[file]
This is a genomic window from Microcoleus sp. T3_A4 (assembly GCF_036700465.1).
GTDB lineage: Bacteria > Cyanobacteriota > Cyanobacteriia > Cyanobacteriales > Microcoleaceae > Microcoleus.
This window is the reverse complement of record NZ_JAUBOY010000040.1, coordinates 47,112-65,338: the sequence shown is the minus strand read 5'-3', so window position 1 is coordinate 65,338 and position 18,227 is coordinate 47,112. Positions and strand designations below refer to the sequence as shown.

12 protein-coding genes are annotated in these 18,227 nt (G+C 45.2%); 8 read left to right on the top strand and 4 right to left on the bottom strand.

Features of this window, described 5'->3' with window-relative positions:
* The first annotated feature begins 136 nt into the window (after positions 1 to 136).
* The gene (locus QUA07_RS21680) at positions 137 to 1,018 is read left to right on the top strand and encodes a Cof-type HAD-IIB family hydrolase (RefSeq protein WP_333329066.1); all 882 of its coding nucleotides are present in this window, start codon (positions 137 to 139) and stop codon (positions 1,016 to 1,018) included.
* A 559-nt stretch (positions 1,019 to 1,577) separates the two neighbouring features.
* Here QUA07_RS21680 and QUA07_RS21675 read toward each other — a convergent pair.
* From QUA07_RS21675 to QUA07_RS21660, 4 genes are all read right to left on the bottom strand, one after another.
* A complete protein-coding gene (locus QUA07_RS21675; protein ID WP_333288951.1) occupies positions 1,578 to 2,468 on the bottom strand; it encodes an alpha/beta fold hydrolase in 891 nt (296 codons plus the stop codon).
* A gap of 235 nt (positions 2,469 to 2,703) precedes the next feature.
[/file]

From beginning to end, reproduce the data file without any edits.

This is a genomic window from Microcoleus sp. T3_A4 (assembly GCF_036700465.1).
GTDB lineage: Bacteria > Cyanobacteriota > Cyanobacteriia > Cyanobacteriales > Microcoleaceae > Microcoleus.
This window is the reverse complement of record NZ_JAUBOY010000040.1, coordinates 47,112-65,338: the sequence shown is the minus strand read 5'-3', so window position 1 is coordinate 65,338 and position 18,227 is coordinate 47,112. Positions and strand designations below refer to the sequence as shown.

12 protein-coding genes are annotated in these 18,227 nt (G+C 45.2%); 8 read left to right on the top strand and 4 right to left on the bottom strand.

Features of this window, described 5'->3' with window-relative positions:
* The first annotated feature begins 136 nt into the window (after positions 1 to 136).
* The gene (locus QUA07_RS21680) at positions 137 to 1,018 is read left to right on the top strand and encodes a Cof-type HAD-IIB family hydrolase (RefSeq protein WP_333329066.1); all 882 of its coding nucleotides are present in this window, start codon (positions 137 to 139) and stop codon (positions 1,016 to 1,018) included.
* A 559-nt stretch (positions 1,019 to 1,577) separates the two neighbouring features.
* Here QUA07_RS21680 and QUA07_RS21675 read toward each other — a convergent pair.
* From QUA07_RS21675 to QUA07_RS21660, 4 genes are all read right to left on the bottom strand, one after another.
* A complete protein-coding gene (locus QUA07_RS21675; protein ID WP_333288951.1) occupies positions 1,578 to 2,468 on the bottom strand; it encodes an alpha/beta fold hydrolase in 891 nt (296 codons plus the stop codon).
* A gap of 235 nt (positions 2,469 to 2,703) precedes the next feature.